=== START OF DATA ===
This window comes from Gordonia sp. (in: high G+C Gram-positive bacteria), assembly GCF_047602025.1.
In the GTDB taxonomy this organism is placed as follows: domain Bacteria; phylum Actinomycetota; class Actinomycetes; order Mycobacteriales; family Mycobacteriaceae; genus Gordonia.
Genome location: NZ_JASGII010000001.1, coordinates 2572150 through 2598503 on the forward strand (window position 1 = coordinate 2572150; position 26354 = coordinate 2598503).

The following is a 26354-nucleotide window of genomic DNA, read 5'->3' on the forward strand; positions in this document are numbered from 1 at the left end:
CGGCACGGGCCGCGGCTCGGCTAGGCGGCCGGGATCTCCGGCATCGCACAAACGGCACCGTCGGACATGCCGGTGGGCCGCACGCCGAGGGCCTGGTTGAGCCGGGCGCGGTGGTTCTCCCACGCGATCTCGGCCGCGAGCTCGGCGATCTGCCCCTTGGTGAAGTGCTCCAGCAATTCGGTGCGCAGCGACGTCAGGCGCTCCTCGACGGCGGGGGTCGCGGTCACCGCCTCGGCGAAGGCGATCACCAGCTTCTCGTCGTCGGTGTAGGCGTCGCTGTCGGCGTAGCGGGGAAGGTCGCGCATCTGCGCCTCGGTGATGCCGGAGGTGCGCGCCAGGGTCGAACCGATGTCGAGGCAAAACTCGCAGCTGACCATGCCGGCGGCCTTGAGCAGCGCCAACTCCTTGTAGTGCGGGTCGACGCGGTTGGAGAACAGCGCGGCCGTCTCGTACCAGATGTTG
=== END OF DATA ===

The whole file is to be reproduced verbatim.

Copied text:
This window comes from Gordonia sp. (in: high G+C Gram-positive bacteria), assembly GCF_047602025.1.
In the GTDB taxonomy this organism is placed as follows: domain Bacteria; phylum Actinomycetota; class Actinomycetes; order Mycobacteriales; family Mycobacteriaceae; genus Gordonia.
Genome location: NZ_JASGII010000001.1, coordinates 2572150 through 2598503 on the forward strand (window position 1 = coordinate 2572150; position 26354 = coordinate 2598503).

The following is a 26354-nucleotide window of genomic DNA, read 5'->3' on the forward strand; positions in this document are numbered from 1 at the left end:
CGGCACGGGCCGCGGCTCGGCTAGGCGGCCGGGATCTCCGGCATCGCACAAACGGCACCGTCGGACATGCCGGTGGGCCGCACGCCGAGGGCCTGGTTGAGCCGGGCGCGGTGGTTCTCCCACGCGATCTCGGCCGCGAGCTCGGCGATCTGCCCCTTGGTGAAGTGCTCCAGCAATTCGGTGCGCAGCGACGTCAGGCGCTCCTCGACGGCGGGGGTCGCGGTCACCGCCTCGGCGAAGGCGATCACCAGCTTCTCGTCGTCGGTGTAGGCGTCGCTGTCGGCGTAGCGGGGAAGGTCGCGCATCTGCGCCTCGGTGATGCCGGAGGTGCGCGCCAGGGTCGAACCGATGTCGAGGCAAAACTCGCAGCTGACCATGCCGGCGGCCTTGAGCAGCGCCAACTCCTTGTAGTGCGGGTCGACGCGGTTGGAGAACAGCGCGGCCGTCTCGTACCAGATGTTG